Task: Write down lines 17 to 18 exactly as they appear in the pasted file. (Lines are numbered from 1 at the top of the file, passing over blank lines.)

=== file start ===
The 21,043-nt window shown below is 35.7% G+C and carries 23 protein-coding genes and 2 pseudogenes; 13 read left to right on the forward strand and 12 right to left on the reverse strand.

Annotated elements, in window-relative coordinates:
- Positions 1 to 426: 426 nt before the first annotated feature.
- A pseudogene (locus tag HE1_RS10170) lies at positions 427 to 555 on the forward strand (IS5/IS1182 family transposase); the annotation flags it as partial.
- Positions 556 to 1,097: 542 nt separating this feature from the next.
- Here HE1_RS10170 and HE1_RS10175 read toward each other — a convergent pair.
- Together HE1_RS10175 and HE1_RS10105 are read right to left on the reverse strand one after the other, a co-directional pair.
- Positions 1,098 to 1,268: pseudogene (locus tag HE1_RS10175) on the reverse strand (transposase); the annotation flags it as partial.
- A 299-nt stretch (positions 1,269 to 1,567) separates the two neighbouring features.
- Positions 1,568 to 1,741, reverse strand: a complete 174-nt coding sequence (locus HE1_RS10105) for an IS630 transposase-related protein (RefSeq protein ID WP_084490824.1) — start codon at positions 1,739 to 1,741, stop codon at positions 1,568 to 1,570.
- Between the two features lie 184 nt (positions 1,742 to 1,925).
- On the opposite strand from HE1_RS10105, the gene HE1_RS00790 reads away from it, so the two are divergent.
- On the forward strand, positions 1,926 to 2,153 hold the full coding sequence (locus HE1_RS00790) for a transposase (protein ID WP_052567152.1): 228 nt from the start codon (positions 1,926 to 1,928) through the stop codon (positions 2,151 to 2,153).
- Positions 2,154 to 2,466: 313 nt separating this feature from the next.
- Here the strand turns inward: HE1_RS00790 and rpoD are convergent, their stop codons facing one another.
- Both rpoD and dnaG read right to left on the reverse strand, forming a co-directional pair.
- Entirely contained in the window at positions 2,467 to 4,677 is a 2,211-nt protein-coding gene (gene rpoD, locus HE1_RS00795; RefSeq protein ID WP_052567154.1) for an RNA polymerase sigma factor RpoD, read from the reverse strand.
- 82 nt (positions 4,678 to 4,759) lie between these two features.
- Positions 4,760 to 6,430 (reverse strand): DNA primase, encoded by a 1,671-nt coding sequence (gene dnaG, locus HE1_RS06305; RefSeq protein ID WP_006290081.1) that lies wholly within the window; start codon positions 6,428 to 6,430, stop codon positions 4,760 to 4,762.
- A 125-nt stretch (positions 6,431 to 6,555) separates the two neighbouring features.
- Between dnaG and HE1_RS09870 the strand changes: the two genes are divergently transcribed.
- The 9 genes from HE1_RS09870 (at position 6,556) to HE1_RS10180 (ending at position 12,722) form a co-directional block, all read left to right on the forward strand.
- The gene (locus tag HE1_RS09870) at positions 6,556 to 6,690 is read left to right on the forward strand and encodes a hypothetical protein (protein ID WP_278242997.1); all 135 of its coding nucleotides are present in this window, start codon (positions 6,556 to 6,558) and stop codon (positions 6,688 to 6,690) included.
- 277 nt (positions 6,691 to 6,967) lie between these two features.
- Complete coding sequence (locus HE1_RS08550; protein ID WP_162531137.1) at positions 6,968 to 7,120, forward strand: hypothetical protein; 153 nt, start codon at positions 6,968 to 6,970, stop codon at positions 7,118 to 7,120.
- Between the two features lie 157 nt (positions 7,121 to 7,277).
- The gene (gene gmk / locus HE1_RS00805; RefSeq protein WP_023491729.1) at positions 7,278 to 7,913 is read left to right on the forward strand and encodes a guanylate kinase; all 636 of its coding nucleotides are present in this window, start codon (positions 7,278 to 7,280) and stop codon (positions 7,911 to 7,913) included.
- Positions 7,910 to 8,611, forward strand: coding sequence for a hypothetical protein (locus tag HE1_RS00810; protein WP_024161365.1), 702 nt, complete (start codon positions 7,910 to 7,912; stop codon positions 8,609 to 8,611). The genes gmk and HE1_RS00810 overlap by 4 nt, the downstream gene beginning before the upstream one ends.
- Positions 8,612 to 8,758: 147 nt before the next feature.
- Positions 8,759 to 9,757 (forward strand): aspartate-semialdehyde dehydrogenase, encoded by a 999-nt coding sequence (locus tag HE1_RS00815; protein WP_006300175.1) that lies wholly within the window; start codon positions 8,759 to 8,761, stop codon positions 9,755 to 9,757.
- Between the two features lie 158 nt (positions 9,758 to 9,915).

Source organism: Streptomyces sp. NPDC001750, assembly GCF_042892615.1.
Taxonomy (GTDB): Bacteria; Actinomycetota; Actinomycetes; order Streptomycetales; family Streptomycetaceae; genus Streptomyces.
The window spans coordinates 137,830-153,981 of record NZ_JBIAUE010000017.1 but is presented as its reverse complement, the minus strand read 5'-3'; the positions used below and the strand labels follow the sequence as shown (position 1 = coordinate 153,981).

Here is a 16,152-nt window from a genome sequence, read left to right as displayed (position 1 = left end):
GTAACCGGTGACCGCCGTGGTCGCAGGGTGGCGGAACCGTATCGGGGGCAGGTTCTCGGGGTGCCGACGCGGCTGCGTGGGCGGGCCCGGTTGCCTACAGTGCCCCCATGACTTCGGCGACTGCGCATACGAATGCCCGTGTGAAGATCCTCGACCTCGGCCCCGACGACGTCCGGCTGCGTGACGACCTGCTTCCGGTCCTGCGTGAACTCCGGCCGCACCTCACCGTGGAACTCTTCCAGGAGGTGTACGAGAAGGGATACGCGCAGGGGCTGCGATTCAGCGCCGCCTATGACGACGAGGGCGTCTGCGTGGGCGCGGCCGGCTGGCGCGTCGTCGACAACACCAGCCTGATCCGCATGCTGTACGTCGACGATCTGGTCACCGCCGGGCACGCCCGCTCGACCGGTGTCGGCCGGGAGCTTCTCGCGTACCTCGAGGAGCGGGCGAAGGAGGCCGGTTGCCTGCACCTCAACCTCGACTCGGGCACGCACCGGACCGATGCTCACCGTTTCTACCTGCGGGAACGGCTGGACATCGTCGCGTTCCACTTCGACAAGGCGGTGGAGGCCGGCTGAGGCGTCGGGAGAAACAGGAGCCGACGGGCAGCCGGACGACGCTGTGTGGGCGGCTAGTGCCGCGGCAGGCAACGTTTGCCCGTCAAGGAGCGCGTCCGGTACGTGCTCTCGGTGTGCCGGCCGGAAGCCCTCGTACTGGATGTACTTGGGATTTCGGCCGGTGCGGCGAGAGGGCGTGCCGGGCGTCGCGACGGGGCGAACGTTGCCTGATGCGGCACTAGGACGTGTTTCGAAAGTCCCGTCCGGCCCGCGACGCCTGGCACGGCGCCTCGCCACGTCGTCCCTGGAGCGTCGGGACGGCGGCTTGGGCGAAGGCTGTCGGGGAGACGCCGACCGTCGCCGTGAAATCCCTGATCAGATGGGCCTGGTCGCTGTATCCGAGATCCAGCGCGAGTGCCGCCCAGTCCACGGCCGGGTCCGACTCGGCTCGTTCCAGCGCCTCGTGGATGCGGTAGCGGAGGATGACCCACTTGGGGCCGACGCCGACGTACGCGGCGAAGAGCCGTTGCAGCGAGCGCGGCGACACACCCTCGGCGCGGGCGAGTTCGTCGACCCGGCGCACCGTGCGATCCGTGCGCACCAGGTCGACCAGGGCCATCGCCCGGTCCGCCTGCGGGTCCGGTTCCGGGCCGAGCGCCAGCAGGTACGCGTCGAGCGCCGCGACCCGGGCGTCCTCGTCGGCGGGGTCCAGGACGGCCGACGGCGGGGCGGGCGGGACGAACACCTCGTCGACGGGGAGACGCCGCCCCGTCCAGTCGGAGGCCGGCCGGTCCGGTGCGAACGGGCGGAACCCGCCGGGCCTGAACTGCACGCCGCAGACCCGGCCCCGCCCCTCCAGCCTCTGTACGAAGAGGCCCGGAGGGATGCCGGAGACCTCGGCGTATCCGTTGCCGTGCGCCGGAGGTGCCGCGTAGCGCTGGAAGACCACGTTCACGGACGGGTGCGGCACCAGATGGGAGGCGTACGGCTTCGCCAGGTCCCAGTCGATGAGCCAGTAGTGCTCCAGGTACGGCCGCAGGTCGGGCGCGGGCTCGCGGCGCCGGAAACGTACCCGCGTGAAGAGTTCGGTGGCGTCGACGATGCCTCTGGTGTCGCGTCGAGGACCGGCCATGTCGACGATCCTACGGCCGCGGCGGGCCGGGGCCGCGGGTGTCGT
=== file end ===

- Entirely contained in the window at positions 2,467 to 4,677 is a 2,211-nt protein-coding gene (gene rpoD, locus HE1_RS00795; RefSeq protein ID WP_052567154.1) for an RNA polymerase sigma factor RpoD, read from the reverse strand.
- 82 nt (positions 4,678 to 4,759) lie between these two features.